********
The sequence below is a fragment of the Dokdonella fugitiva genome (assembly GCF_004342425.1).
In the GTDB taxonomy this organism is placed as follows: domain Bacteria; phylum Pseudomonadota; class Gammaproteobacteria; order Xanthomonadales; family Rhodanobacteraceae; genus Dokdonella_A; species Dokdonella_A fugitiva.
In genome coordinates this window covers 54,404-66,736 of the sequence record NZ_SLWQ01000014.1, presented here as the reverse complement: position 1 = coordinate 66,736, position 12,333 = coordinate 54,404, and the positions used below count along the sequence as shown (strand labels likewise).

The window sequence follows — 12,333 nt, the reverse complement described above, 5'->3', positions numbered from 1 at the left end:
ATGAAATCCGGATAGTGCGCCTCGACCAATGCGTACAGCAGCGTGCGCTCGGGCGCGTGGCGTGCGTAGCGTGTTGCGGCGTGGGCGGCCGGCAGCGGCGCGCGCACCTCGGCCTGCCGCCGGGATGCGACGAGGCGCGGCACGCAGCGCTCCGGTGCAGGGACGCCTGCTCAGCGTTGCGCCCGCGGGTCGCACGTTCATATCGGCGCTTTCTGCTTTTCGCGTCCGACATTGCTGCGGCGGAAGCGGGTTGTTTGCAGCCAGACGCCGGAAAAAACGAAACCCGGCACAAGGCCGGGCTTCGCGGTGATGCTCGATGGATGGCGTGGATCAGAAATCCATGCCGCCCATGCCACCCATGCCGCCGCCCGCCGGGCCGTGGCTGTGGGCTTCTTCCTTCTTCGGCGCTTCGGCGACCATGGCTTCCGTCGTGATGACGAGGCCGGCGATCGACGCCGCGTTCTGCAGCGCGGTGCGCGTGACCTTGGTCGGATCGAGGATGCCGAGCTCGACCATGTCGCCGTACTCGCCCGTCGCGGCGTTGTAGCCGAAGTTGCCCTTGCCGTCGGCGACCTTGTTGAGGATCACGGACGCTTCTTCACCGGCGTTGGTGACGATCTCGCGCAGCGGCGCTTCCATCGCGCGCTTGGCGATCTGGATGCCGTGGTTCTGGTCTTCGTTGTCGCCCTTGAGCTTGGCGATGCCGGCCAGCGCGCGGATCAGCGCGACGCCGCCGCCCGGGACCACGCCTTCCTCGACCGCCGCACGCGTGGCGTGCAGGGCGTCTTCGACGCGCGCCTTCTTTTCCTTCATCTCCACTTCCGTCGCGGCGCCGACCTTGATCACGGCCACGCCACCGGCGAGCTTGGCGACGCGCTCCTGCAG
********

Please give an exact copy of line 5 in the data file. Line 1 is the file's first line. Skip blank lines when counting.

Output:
ATGAAATCCGGATAGTGCGCCTCGACCAATGCGTACAGCAGCGTGCGCTCGGGCGCGTGGCGTGCGTAGCGTGTTGCGGCGTGGGCGGCCGGCAGCGGCGCGCGCACCTCGGCCTGCCGCCGGGATGCGACGAGGCGCGGCACGCAGCGCTCCGGTGCAGGGACGCCTGCTCAGCGTTGCGCCCGCGGGTCGCACGTTCATATCGGCGCTTTCTGCTTTTCGCGTCCGACATTGCTGCGGCGGAAGCGGGTTGTTTGCAGCCAGACGCCGGAAAAAACGAAACCCGGCACAAGGCCGGGCTTCGCGGTGATGCTCGATGGATGGCGTGGATCAGAAATCCATGCCGCCCATGCCACCCATGCCGCCGCCCGCCGGGCCGTGGCTGTGGGCTTCTTCCTTCTTCGGCGCTTCGGCGACCATGGCTTCCGTCGTGATGACGAGGCCGGCGATCGACGCCGCGTTCTGCAGCGCGGTGCGCGTGACCTTGGTCGGATCGAGGATGCCGAGCTCGACCATGTCGCCGTACTCGCCCGTCGCGGCGTTGTAGCCGAAGTTGCCCTTGCCGTCGGCGACCTTGTTGAGGATCACGGACGCTTCTTCACCGGCGTTGGTGACGATCTCGCGCAGCGGCGCTTCCATCGCGCGCTTGGCGATCTGGATGCCGTGGTTCTGGTCTTCGTTGTCGCCCTTGAGCTTGGCGATGCCGGCCAGCGCGCGGATCAGCGCGACGCCGCCGCCCGGGACCACGCCTTCCTCGACCGCCGCACGCGTGGCGTGCAGGGCGTCTTCGACGCGCGCCTTCTTTTCCTTCATCTCCACTTCCGTCGCGGCGCCGACCTTGATCACGGCCACGCCACCGGCGAGCTTGGCGACGCGCTCCTGCAG